The words “Schools Out For Summer” strike joy into the hearts of children and often a sigh of relief for parents who are just as eager to take a break from homework as their progeny. However taking a complete break from the books for the entire summer can be problematic.
Studies have shown that children forget between 1 and 3 months of school during the summer vacation. While reading is the least effected, the most impacted subjects are spelling and math. Obviously it is important for children to have time to play and relax — to just enjoy being kids during the summer. Children should not be pushed into a high-pressure study schedule over summer vacation. But parents can take steps to slow down that loss of knowledge and erosion of skills.
First and foremost, keep children reading over the summer but try to work in some nonfiction as well as fiction onto the reading list. Take a lesson from many experienced teachers and pick a few spelling words from the books children are reading. Perhaps tie test results into some special summer reward and you will have eagerly awaited spelling bees.
Writing is one skill that often erodes during summer, but you can give children a writing journal and a weekly goal. They can write about whatever you think will interest your child. They can report on their baseball games, make up elaborate games, or simply report on the books they are reading. There are lots of great writing prompts out there for kids if you run dry of ideas. It does not matter so much what your child writes so long as they spend time writing so they can work on handwriting skills as well as keep in the groove of putting words on paper. One easy writing prompt is to have the child describe people, places, objects, pets and other animals, insects, and games. Lists are another easy writing prompt — favorite things, worst things, etc. Then on another day you can use those descriptions and lists to generate another writing prompt.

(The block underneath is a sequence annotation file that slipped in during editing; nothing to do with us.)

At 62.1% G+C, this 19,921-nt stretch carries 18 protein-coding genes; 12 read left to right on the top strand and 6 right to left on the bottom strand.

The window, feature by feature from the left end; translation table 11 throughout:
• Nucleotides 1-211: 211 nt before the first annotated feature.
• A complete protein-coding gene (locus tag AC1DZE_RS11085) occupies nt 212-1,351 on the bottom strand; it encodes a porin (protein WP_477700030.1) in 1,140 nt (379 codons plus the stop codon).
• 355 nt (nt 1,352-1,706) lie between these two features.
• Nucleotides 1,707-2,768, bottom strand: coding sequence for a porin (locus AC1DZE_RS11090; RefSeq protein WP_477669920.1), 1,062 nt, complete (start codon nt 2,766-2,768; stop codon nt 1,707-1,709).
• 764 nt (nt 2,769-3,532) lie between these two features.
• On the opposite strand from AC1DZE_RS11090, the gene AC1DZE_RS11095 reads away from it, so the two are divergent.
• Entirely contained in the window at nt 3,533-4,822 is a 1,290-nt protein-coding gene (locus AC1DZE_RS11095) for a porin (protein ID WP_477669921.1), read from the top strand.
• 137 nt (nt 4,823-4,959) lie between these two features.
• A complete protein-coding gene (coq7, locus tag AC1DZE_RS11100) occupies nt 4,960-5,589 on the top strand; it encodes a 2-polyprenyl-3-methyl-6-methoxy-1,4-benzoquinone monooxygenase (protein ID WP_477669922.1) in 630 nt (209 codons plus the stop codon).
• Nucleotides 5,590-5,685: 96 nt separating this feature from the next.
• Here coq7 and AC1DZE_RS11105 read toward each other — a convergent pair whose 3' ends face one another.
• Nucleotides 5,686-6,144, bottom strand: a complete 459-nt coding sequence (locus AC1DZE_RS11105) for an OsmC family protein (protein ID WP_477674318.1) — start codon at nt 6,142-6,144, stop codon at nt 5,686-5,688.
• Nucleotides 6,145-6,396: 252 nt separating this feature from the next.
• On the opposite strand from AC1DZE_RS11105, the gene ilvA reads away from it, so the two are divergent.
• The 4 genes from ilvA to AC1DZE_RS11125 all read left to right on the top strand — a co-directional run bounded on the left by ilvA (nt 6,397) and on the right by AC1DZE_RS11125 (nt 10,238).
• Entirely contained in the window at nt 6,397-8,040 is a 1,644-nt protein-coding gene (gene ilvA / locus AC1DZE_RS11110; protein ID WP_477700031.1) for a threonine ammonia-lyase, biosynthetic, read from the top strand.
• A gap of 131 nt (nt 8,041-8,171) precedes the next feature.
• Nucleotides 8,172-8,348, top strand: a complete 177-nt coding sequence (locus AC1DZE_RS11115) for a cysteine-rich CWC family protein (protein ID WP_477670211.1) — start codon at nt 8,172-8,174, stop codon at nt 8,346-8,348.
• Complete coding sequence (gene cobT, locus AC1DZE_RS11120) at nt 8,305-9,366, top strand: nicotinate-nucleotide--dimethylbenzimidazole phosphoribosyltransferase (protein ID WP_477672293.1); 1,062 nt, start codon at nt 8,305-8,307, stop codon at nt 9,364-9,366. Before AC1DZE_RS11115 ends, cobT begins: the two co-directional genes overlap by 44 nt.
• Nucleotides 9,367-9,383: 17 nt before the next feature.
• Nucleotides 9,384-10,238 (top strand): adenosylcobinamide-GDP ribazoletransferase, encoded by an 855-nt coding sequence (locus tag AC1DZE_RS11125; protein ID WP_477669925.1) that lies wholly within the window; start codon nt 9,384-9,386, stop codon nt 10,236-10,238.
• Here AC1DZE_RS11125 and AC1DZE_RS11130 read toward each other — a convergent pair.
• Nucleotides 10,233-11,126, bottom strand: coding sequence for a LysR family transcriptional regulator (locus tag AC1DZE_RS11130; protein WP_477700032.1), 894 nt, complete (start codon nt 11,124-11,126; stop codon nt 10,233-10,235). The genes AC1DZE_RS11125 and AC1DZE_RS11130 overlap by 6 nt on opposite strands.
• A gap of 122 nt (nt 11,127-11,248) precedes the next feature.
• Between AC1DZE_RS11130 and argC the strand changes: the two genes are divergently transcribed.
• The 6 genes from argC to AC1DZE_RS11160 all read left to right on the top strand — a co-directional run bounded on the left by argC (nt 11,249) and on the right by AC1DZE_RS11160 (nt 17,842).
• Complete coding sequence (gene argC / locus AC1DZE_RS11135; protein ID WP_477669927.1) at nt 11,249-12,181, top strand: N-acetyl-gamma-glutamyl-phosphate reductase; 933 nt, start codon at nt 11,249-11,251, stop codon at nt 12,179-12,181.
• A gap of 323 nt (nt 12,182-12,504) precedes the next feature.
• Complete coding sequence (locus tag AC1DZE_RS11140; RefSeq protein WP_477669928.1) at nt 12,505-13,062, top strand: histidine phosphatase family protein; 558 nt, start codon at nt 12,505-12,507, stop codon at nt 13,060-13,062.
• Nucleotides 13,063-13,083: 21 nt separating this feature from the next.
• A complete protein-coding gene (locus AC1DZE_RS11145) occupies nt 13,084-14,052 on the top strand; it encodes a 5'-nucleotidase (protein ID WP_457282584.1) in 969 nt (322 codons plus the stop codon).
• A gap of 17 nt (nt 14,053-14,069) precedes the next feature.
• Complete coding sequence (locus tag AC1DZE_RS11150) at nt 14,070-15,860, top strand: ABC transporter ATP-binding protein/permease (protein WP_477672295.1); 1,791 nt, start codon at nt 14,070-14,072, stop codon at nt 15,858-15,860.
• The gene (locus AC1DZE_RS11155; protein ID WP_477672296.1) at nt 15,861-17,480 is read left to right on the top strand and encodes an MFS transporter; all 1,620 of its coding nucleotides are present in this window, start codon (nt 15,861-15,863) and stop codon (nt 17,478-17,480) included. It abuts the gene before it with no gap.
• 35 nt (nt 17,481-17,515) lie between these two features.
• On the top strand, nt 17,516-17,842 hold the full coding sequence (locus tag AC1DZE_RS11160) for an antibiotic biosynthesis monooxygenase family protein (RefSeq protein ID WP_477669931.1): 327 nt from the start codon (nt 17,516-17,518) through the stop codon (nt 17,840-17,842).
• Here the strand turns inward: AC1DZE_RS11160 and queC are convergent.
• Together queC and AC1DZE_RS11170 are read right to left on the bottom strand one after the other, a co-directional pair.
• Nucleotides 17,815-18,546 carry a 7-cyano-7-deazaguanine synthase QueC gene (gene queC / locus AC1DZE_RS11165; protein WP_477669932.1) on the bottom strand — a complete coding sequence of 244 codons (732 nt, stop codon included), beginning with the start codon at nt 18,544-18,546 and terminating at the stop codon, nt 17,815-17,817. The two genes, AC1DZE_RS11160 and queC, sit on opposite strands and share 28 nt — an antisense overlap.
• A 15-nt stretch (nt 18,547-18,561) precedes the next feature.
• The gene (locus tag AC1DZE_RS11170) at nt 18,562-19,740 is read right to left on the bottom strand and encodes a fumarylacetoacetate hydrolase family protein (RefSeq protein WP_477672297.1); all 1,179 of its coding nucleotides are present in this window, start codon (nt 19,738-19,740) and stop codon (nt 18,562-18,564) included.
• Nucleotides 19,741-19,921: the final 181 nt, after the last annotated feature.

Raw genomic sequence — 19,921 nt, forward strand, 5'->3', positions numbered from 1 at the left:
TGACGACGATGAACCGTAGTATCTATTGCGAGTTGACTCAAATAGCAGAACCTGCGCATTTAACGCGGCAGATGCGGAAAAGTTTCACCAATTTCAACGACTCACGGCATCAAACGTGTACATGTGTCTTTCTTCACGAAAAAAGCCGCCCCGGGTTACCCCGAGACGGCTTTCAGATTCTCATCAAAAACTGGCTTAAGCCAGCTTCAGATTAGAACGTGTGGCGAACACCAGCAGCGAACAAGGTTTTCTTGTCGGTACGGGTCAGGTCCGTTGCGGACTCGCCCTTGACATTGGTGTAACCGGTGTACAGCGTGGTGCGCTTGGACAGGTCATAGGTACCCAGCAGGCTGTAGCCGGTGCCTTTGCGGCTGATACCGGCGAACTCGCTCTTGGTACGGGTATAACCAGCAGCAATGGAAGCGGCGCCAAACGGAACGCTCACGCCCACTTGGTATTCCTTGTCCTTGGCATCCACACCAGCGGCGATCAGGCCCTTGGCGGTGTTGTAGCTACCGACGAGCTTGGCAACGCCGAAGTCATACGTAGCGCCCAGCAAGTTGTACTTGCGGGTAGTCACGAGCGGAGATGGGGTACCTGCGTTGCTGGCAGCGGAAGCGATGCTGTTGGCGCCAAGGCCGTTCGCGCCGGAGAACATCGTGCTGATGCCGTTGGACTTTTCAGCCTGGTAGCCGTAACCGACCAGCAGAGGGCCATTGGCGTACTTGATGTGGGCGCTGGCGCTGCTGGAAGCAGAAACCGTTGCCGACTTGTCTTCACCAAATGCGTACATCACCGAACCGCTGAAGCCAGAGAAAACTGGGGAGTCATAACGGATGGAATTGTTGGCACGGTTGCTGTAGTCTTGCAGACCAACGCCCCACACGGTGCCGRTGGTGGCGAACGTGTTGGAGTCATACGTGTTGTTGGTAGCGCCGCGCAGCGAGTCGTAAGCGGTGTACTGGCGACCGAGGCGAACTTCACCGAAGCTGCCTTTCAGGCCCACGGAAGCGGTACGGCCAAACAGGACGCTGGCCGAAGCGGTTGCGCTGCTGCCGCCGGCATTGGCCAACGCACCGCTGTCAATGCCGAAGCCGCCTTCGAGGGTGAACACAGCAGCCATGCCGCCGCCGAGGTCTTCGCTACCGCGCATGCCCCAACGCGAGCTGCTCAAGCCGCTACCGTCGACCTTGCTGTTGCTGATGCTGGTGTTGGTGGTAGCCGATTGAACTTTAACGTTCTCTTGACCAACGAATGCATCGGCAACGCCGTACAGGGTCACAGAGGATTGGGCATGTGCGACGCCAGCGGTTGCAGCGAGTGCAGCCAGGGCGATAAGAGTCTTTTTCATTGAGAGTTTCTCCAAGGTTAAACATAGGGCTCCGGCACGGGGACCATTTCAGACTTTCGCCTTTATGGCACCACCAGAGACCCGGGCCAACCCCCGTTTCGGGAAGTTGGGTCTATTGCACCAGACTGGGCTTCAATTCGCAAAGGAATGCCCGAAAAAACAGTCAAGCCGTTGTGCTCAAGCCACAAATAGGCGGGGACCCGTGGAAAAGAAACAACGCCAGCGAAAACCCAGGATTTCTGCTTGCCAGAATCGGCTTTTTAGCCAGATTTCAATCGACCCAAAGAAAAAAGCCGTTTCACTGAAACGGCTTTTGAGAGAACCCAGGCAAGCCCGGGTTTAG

Math skills might seem the hardest thing to work on during summer but in fact these can be the easiest. Math does not have to come out of a book and you can easily work a lot of math lessons into those long car rides or plane trips as you go on a family vacation. Try counting car headlights (counting by 2s) as you drive or fingers in a restaurant or plane (counting by 5s). Find various shapes around the house and then trace them to create yet more complex forms. Get the kids involved in cooking and learning about measurements. Give the kids a ruler and notebook and tell them to measure various objects around the house. Empty out your pocket change and have the kids sort it and create word problems with the coins.